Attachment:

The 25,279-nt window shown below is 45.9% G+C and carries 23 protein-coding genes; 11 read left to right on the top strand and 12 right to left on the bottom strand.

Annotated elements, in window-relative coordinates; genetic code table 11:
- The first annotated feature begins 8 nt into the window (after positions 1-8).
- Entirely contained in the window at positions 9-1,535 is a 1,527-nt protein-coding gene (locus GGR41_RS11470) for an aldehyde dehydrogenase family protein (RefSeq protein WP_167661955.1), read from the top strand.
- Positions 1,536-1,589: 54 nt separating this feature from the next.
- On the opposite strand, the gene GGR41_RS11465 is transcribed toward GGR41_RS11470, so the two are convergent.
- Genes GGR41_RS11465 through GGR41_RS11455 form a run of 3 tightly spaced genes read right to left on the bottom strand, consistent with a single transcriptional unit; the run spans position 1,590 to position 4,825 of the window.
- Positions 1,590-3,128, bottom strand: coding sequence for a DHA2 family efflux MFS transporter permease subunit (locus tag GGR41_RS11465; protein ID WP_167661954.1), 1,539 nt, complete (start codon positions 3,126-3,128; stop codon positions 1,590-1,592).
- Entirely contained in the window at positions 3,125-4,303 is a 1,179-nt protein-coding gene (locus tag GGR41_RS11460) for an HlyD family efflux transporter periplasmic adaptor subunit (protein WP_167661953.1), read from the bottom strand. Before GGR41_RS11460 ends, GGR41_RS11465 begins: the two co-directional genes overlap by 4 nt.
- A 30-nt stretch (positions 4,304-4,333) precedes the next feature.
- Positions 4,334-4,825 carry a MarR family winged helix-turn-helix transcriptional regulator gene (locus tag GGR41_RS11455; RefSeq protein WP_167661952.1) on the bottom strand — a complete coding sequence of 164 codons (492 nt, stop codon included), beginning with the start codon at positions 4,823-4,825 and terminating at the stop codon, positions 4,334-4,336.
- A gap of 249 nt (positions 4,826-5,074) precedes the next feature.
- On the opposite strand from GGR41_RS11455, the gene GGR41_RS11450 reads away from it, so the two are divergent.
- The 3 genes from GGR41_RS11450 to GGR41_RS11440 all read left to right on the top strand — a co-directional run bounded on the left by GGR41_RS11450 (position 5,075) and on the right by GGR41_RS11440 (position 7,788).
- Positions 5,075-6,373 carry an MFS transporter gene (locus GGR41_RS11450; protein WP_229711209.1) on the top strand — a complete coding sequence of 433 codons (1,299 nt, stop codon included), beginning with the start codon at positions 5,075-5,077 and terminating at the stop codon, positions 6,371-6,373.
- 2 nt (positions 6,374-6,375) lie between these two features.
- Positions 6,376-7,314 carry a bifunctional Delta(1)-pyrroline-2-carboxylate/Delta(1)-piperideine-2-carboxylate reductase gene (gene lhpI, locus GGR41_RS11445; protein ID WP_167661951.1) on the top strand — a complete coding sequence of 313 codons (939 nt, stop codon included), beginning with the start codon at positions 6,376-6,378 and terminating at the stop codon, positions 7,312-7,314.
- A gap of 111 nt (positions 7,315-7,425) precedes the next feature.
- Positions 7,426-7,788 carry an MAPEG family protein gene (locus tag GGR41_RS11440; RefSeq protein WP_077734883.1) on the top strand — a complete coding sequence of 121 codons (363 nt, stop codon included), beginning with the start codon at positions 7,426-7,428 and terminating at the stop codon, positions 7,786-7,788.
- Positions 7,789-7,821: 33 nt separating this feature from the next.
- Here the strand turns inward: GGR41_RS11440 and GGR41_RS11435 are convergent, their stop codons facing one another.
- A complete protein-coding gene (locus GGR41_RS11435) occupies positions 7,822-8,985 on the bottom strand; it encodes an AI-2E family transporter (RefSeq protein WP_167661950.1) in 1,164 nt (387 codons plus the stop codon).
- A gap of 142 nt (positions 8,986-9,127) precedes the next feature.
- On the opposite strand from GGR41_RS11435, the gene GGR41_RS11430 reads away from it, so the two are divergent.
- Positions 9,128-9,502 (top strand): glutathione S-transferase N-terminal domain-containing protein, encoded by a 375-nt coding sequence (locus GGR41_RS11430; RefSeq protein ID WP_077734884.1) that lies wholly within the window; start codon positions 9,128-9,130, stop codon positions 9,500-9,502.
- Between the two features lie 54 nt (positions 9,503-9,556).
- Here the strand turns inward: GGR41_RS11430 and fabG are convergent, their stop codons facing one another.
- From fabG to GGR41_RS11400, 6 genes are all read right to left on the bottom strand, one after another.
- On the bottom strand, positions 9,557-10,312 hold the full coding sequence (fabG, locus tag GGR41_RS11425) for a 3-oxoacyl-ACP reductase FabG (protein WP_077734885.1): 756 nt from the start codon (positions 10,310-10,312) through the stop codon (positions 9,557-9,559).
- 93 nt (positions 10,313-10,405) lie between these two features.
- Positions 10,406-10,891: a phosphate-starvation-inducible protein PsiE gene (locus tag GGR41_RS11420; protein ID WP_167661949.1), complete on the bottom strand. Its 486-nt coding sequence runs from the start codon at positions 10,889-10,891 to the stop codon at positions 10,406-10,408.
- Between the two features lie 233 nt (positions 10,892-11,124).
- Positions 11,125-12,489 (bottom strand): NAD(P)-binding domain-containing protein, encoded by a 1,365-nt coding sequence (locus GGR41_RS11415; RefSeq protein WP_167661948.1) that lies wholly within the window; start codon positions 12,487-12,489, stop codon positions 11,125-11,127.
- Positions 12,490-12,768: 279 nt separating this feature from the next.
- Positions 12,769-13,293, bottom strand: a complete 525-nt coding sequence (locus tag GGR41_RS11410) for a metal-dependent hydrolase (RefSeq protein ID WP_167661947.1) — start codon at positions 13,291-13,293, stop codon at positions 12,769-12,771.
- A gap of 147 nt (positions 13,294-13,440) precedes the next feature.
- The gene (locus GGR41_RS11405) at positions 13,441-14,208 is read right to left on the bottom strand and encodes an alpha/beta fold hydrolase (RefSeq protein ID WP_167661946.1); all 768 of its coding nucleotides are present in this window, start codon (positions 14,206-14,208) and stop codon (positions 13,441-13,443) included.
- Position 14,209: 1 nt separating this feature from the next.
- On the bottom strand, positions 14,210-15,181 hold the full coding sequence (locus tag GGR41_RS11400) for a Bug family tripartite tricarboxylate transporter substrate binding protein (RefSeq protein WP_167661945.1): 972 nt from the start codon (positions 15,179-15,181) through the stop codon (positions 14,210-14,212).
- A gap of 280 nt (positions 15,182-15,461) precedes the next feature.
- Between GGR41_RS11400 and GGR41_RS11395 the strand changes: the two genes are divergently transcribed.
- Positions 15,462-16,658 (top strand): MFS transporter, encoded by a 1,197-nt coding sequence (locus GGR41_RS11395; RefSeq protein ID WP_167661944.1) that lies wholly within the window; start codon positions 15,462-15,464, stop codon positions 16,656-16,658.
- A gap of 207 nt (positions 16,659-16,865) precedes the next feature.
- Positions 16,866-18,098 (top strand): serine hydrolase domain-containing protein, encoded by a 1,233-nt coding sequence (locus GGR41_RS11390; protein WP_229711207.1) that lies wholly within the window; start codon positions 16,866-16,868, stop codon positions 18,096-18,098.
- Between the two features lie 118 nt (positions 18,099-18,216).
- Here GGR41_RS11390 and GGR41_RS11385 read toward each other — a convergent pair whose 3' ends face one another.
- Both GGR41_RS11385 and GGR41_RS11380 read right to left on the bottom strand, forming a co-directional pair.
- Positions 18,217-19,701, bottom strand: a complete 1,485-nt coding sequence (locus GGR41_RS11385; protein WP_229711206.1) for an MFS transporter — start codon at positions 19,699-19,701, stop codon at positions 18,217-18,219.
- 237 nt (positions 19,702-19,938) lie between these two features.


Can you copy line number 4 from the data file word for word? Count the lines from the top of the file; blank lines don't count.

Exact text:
- Entirely contained in the window at positions 9-1,535 is a 1,527-nt protein-coding gene (locus GGR41_RS11470) for an aldehyde dehydrogenase family protein (RefSeq protein WP_167661955.1), read from the top strand.